Birmingham primary school suspends LGBT lessons until consultation with every parent

Muslim parents protesting outside Parkfield Community School in Saltley, Birmingham.

A primary school in Birmingham that taught pupils about homosexuality has suspended the lessons for this term after 600 children were withdrawn by Muslim parents in protest.

Parkfield Community School in Saltley has been the location of weekly protests over the LGBTQ lessons, which Muslim parents claim are promoting homosexual and transgender lifestyles.

In a letter to parents, the school said: “Up to the end of this term, we will not be delivering any No Outsiders lessons in our long-term year curriculum plan, as this half term has already been blocked for religious education (RE). Equality assemblies will continue as normal and our welcoming No Outsiders ethos will be there for all.”

On Friday 1 March, Muslim parents withdrew 600 children, aged between four, for a day.

The school has confirmed that does not intend to continue the No Outsiders lessons this half term and said that the lessons would continue only after a full consultation with parents.

In February, the assistant headteacher of the school was forced to justify the lessons after 400 Muslim parents signed a petition calling for them to be dropped from the curriculum.

Andrew Moffat resigned from another primary school – Chilwell Croft academy, also in Birmingham – after a similar dispute with Muslim and Christian parents.

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Parents have been protesting outside Parkfield Community School, which is rated as outstanding by Ofsted.

Children from reception age through to year six were being taught five No Outsiders lessons a year, each one covering topics to meet requirements in the Equality Act.

Books being read by the pupils include Me, and King & King and Mommy, Mama – stories about same-sex marriages and relationships.

However, after the inclusion of the programme in the curriculum, Mr Moffat, who is gay, faced protests and the removal of children from the school.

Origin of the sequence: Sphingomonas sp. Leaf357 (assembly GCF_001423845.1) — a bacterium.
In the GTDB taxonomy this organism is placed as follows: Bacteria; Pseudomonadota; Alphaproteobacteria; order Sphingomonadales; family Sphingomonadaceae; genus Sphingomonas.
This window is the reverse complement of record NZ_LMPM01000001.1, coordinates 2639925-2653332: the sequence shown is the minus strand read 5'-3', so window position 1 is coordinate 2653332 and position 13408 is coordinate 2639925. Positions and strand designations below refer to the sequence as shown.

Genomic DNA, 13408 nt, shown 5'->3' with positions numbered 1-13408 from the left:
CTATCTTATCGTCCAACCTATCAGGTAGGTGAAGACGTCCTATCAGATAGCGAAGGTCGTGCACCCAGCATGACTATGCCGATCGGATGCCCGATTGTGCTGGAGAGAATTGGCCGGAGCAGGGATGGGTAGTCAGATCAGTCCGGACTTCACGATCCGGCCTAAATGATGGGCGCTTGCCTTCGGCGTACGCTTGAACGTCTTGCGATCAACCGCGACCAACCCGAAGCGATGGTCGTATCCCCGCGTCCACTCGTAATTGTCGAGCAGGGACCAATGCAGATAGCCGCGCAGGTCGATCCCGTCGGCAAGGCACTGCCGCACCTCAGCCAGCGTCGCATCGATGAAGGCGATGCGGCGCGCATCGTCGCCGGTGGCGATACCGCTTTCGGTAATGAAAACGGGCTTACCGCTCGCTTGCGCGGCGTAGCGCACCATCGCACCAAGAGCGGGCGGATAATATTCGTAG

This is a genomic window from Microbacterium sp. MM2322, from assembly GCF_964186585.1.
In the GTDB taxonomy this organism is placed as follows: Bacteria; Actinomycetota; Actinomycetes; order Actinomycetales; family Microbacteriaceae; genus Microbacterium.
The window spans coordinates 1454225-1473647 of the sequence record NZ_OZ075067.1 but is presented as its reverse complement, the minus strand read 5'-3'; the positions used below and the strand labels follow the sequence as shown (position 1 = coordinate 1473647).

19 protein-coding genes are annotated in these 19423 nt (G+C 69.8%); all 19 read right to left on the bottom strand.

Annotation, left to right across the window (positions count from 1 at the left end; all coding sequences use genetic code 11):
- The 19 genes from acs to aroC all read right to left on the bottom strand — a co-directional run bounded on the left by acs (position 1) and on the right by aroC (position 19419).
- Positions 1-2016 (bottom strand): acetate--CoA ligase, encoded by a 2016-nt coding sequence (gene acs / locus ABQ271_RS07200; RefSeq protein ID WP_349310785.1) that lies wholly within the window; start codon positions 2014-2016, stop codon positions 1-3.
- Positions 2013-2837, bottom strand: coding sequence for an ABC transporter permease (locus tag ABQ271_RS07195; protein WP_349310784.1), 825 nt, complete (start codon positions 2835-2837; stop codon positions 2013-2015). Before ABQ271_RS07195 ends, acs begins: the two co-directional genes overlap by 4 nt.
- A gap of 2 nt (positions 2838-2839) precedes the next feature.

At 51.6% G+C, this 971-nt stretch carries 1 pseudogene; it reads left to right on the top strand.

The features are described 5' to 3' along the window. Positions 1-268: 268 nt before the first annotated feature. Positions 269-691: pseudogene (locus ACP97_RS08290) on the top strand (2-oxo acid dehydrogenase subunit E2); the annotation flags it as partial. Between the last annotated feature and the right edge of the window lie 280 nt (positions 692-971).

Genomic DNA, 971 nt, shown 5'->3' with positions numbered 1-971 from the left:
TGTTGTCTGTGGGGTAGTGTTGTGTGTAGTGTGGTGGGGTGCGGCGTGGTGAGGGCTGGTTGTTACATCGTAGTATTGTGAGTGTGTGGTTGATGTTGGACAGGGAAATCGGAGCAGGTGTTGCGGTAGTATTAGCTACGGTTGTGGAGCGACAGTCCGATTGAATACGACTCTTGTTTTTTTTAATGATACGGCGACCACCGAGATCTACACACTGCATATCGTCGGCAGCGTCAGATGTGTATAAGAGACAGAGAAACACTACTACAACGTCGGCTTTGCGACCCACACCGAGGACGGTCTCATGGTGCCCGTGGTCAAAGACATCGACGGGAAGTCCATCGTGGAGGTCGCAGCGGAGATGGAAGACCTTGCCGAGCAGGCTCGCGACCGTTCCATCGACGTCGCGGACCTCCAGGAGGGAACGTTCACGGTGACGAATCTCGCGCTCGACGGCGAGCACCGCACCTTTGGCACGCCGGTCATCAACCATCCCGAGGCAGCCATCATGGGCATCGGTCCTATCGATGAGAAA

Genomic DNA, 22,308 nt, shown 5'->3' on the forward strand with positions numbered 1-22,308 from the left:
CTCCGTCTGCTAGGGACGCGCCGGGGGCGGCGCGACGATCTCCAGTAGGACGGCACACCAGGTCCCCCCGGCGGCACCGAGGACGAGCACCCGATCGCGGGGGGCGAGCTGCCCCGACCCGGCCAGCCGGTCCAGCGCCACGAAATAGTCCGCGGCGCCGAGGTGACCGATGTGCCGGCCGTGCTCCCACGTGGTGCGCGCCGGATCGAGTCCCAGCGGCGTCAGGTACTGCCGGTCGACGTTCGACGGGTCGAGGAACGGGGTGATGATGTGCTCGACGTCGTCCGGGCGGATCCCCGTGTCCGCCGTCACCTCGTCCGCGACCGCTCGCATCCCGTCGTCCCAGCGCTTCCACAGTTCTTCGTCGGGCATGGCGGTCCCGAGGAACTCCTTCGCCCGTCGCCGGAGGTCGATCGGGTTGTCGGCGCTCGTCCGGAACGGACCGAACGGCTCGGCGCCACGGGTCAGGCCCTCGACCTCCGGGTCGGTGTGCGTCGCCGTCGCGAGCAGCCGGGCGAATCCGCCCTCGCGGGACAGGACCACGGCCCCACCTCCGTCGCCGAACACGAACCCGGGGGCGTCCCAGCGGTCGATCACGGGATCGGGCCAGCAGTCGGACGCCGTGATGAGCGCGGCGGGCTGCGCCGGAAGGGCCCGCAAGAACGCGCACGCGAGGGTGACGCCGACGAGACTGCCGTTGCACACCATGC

The school appealed to parents to stop the protests, saying they were “upsetting and disruptive” for the children.

The issue was first raised by Fatima Shah, who withdrew her 10-year-old daughter out of the school, saying children were too young to be learning about LGBTQ lifestyles and same-sex relationships in the classroom.

She said: “We are not a bunch of homophobic mothers.

“We just feel that some of these lessons are inappropriate.

“Some of the themes being discussed are very adult and complex and the children are getting confused.

“They need to be allowed to be children rather than having to constantly think about equalities and rights.”

MP for Birmingham Ladywood, Shabana Mahmood, spoke out after parents in her constituency complained that primary schools teaching their children about same-sex relationships.

She said parents did not oppose sex and relationship education, but felt their children were too young and innocent for some of the information being taught.

Speaking in a Commons debate, Ms Mahmood said: “None of my constituents is seeking particular or differential opt-outs at secondary school level.

“It is all about the age appropriateness of conversations with young children in the context of religious backgrounds.”

Ms Mahmood, who has supported legislation for gay rights and voted for same-sex marriage, said the UK government should ensure the rights of minorities were protected, but that included the rights of people with orthodox religious views, including some Christians, Jews and Muslims.

However, the chief inspector of Ofsted, Amanda Spielman, supported the Parkfield Community School, stating that it was important children were educated about “families that have two mummies or two daddies”.

The schools minister Nick Gibb said it was important for schools to consider the religious beliefs of their pupils into account when they decide to deliver particular content to ensure topics were handled appropriately and responsibly.

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